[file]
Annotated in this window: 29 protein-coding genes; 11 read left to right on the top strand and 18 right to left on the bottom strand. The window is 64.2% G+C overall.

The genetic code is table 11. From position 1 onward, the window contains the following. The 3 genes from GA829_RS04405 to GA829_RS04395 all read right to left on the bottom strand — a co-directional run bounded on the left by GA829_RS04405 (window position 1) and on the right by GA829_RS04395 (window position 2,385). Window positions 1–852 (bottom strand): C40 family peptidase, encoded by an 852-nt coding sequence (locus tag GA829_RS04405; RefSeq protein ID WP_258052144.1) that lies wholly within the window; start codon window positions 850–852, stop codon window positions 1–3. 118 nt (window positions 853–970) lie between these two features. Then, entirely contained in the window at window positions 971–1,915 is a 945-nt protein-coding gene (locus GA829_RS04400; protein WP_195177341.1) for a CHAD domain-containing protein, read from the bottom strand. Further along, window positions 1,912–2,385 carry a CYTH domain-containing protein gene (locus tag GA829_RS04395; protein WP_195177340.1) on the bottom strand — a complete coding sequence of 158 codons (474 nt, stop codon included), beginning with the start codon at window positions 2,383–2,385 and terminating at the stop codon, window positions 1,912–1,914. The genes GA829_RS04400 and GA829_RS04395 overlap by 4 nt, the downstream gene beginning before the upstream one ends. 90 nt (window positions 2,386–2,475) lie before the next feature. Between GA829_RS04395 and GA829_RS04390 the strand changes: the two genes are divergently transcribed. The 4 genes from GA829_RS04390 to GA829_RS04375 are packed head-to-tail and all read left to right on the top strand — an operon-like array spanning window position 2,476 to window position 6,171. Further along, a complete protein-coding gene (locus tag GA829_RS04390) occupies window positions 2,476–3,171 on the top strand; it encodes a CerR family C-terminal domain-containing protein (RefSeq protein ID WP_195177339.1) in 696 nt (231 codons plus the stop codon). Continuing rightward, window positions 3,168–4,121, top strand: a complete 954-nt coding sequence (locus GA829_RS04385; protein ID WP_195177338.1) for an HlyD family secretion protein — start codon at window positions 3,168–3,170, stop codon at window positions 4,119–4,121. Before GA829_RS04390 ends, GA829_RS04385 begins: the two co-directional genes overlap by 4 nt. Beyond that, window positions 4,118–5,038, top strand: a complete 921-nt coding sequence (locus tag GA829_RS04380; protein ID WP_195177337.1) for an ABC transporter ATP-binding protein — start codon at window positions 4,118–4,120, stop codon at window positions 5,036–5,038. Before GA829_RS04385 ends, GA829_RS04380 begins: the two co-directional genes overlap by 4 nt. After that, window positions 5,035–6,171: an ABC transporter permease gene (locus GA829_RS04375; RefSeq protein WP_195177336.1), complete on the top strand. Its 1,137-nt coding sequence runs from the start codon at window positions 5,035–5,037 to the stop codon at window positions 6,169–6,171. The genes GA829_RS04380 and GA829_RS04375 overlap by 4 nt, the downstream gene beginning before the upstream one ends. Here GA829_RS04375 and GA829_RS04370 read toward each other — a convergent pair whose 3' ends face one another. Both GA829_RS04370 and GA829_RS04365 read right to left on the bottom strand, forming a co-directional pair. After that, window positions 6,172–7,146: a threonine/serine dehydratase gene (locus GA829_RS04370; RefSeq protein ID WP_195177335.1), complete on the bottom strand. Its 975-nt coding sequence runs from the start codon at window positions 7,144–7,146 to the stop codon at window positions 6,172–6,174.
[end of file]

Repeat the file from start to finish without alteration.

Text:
Annotated in this window: 29 protein-coding genes; 11 read left to right on the top strand and 18 right to left on the bottom strand. The window is 64.2% G+C overall.

The genetic code is table 11. From position 1 onward, the window contains the following. The 3 genes from GA829_RS04405 to GA829_RS04395 all read right to left on the bottom strand — a co-directional run bounded on the left by GA829_RS04405 (window position 1) and on the right by GA829_RS04395 (window position 2,385). Window positions 1–852 (bottom strand): C40 family peptidase, encoded by an 852-nt coding sequence (locus tag GA829_RS04405; RefSeq protein ID WP_258052144.1) that lies wholly within the window; start codon window positions 850–852, stop codon window positions 1–3. 118 nt (window positions 853–970) lie between these two features. Then, entirely contained in the window at window positions 971–1,915 is a 945-nt protein-coding gene (locus GA829_RS04400; protein WP_195177341.1) for a CHAD domain-containing protein, read from the bottom strand. Further along, window positions 1,912–2,385 carry a CYTH domain-containing protein gene (locus tag GA829_RS04395; protein WP_195177340.1) on the bottom strand — a complete coding sequence of 158 codons (474 nt, stop codon included), beginning with the start codon at window positions 2,383–2,385 and terminating at the stop codon, window positions 1,912–1,914. The genes GA829_RS04400 and GA829_RS04395 overlap by 4 nt, the downstream gene beginning before the upstream one ends. 90 nt (window positions 2,386–2,475) lie before the next feature. Between GA829_RS04395 and GA829_RS04390 the strand changes: the two genes are divergently transcribed. The 4 genes from GA829_RS04390 to GA829_RS04375 are packed head-to-tail and all read left to right on the top strand — an operon-like array spanning window position 2,476 to window position 6,171. Further along, a complete protein-coding gene (locus tag GA829_RS04390) occupies window positions 2,476–3,171 on the top strand; it encodes a CerR family C-terminal domain-containing protein (RefSeq protein ID WP_195177339.1) in 696 nt (231 codons plus the stop codon). Continuing rightward, window positions 3,168–4,121, top strand: a complete 954-nt coding sequence (locus GA829_RS04385; protein ID WP_195177338.1) for an HlyD family secretion protein — start codon at window positions 3,168–3,170, stop codon at window positions 4,119–4,121. Before GA829_RS04390 ends, GA829_RS04385 begins: the two co-directional genes overlap by 4 nt. Beyond that, window positions 4,118–5,038, top strand: a complete 921-nt coding sequence (locus tag GA829_RS04380; protein ID WP_195177337.1) for an ABC transporter ATP-binding protein — start codon at window positions 4,118–4,120, stop codon at window positions 5,036–5,038. Before GA829_RS04385 ends, GA829_RS04380 begins: the two co-directional genes overlap by 4 nt. After that, window positions 5,035–6,171: an ABC transporter permease gene (locus GA829_RS04375; RefSeq protein WP_195177336.1), complete on the top strand. Its 1,137-nt coding sequence runs from the start codon at window positions 5,035–5,037 to the stop codon at window positions 6,169–6,171. The genes GA829_RS04380 and GA829_RS04375 overlap by 4 nt, the downstream gene beginning before the upstream one ends. Here GA829_RS04375 and GA829_RS04370 read toward each other — a convergent pair whose 3' ends face one another. Both GA829_RS04370 and GA829_RS04365 read right to left on the bottom strand, forming a co-directional pair. After that, window positions 6,172–7,146: a threonine/serine dehydratase gene (locus GA829_RS04370; RefSeq protein ID WP_195177335.1), complete on the bottom strand. Its 975-nt coding sequence runs from the start codon at window positions 7,144–7,146 to the stop codon at window positions 6,172–6,174.